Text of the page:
Thursday, June 30, 2011

Adena Burial Mound With Surrounding Ditch Photographed in Warren,(Huntington County) Indiana

The ditch that surrounds this mound can still be seen. A university archaeologist, presumed to be from IPFW was reported to have hacked into this Adena burial several years ago. This burial mound and another in Lagrange county that also was surrounded by a ditch are examples of how the Point Peninsula Iroquois was heavily influenced by the Allegewi (Adena) from 200 B.C. - 200 A.D.


Geological Survey of Indiana,1875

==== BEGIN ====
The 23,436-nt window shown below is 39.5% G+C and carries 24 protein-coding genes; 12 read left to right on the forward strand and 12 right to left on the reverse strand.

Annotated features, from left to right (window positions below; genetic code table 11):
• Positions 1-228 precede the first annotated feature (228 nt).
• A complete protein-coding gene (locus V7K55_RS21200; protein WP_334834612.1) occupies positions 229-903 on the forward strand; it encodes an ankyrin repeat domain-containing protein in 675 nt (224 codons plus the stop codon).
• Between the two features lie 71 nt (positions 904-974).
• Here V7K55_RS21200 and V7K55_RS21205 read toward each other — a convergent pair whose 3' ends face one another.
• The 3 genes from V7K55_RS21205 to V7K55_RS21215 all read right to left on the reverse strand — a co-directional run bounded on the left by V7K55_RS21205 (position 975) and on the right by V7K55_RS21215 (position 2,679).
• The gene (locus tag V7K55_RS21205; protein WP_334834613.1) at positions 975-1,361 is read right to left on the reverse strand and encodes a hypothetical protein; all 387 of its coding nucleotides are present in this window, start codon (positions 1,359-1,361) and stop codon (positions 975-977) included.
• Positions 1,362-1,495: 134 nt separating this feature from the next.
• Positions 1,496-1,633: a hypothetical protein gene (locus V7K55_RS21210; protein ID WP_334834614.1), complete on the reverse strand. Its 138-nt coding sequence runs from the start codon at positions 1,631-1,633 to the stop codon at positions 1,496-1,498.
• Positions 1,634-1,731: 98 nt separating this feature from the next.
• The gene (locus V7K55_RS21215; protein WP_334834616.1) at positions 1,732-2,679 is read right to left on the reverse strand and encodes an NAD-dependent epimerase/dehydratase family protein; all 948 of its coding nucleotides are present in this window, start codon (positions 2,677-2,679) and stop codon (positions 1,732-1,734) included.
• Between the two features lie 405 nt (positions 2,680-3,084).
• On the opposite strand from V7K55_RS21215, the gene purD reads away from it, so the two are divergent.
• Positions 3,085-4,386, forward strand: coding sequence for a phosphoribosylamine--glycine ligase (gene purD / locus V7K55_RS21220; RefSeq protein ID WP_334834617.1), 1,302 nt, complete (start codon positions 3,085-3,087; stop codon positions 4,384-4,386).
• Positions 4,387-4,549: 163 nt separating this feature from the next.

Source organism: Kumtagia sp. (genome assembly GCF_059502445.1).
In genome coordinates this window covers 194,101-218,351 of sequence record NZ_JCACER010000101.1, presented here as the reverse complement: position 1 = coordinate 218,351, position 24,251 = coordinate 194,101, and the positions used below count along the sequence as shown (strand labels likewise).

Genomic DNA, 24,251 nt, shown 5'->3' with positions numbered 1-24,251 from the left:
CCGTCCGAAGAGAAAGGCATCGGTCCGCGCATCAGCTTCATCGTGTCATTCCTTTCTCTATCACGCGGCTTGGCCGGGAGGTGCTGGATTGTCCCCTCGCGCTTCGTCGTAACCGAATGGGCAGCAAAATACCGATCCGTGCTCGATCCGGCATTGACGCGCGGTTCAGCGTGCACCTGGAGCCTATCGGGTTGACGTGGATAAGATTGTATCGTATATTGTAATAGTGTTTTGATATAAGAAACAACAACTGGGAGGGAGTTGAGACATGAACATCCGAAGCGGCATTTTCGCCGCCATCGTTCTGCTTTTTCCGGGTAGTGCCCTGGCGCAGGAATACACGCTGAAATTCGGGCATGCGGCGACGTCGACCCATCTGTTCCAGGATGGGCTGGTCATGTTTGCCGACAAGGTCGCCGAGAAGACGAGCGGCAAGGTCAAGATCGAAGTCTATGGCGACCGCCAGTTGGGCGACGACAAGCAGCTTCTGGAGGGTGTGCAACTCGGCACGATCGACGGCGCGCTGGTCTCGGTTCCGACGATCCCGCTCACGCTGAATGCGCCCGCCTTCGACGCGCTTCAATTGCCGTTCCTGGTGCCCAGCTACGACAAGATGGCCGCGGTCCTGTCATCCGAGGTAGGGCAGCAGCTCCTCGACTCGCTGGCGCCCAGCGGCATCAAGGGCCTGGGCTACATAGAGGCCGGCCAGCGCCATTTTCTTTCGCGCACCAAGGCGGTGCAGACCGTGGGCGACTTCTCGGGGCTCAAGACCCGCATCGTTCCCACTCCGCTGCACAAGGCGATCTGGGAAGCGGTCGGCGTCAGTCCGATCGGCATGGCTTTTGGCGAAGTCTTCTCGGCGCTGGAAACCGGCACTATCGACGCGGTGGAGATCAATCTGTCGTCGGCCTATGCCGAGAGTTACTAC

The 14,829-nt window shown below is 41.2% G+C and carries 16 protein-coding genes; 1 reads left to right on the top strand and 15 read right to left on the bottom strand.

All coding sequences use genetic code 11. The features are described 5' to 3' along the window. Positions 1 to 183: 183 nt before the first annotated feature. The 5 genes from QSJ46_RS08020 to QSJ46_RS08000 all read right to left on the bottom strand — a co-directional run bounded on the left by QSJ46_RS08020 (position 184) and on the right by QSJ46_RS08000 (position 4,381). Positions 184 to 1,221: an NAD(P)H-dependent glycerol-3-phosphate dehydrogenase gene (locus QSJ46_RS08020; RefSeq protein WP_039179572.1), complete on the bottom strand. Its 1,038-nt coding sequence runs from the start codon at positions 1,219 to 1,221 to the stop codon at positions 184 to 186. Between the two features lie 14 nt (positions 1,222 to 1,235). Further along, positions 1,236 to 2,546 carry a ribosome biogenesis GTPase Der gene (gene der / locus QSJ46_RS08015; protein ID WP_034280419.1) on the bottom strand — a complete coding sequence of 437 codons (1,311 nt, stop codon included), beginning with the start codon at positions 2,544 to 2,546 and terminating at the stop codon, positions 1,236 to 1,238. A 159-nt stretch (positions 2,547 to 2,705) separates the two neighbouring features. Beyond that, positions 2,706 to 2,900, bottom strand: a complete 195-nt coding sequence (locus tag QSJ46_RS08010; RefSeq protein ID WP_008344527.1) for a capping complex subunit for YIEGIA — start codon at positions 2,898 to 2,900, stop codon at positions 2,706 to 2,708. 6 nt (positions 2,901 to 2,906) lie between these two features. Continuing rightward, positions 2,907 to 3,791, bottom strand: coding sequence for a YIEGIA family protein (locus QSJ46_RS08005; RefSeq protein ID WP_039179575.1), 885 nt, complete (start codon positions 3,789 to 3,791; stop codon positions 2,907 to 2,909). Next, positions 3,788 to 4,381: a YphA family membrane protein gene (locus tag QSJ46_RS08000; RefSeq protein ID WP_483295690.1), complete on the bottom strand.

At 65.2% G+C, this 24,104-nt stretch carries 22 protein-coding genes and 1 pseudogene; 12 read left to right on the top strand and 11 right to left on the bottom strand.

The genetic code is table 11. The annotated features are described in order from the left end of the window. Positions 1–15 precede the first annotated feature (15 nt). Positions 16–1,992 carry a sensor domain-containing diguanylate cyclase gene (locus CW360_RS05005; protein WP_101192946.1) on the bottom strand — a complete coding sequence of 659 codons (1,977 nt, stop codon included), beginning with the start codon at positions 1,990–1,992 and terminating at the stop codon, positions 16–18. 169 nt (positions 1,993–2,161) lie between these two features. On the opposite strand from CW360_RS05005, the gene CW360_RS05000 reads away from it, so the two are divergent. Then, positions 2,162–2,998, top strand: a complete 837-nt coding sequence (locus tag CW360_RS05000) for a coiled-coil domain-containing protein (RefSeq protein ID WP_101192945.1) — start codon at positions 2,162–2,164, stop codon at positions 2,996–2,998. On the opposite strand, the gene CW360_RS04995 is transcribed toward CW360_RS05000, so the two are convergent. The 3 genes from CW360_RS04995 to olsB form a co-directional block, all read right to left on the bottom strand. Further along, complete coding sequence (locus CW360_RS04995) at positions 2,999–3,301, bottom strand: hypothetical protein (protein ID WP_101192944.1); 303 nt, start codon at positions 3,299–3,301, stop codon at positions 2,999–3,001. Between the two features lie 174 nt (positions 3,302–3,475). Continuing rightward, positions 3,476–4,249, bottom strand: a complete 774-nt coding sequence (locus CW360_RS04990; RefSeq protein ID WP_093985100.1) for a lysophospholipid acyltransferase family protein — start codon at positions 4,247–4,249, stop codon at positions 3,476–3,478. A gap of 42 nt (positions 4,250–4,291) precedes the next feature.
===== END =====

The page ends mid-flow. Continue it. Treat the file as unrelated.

Though the present site of Huntington and the “Forks of the Wabash,” as the junction of Little River with that stream was familiarly called by the early settlers of the county, was the favorite abode of savages, yet, strange to say, no traces of the works of the prehistoric mound builder are found in the county, except along Salamonia River, in the southwest corner, opposite Warren, where, on a high eminence in the bend of the latter river, there are two mounds. The first one visit is at Daniel Adsits. It is about twenty-five feet in circumference and six feet high. A slight excavation had been made into the top, but so far as could be learned no relics were found. There is a shallow trench completely encircling it. From the top the view overlooks the Salamonie and its fine fertile bottoms. The other mound is about a quarter of a mile to the northwest, and in a cultivated orchard belong to John D. Jones, and near his barn. This mound has been nearly destroyed by the plow, and I was unable to learn that it possessed any peculiar features, or contained any relics. Mr. Jones informed me that he had, from time to time, picked up on his farm, stone axes, pipes, flint arrow and spear points, but could give no special account of the existence of other mounds. Though I followed Salamonia River for many miles above Warren, and made repeated inquiries about burial mounds, I could not learn of any others in the county.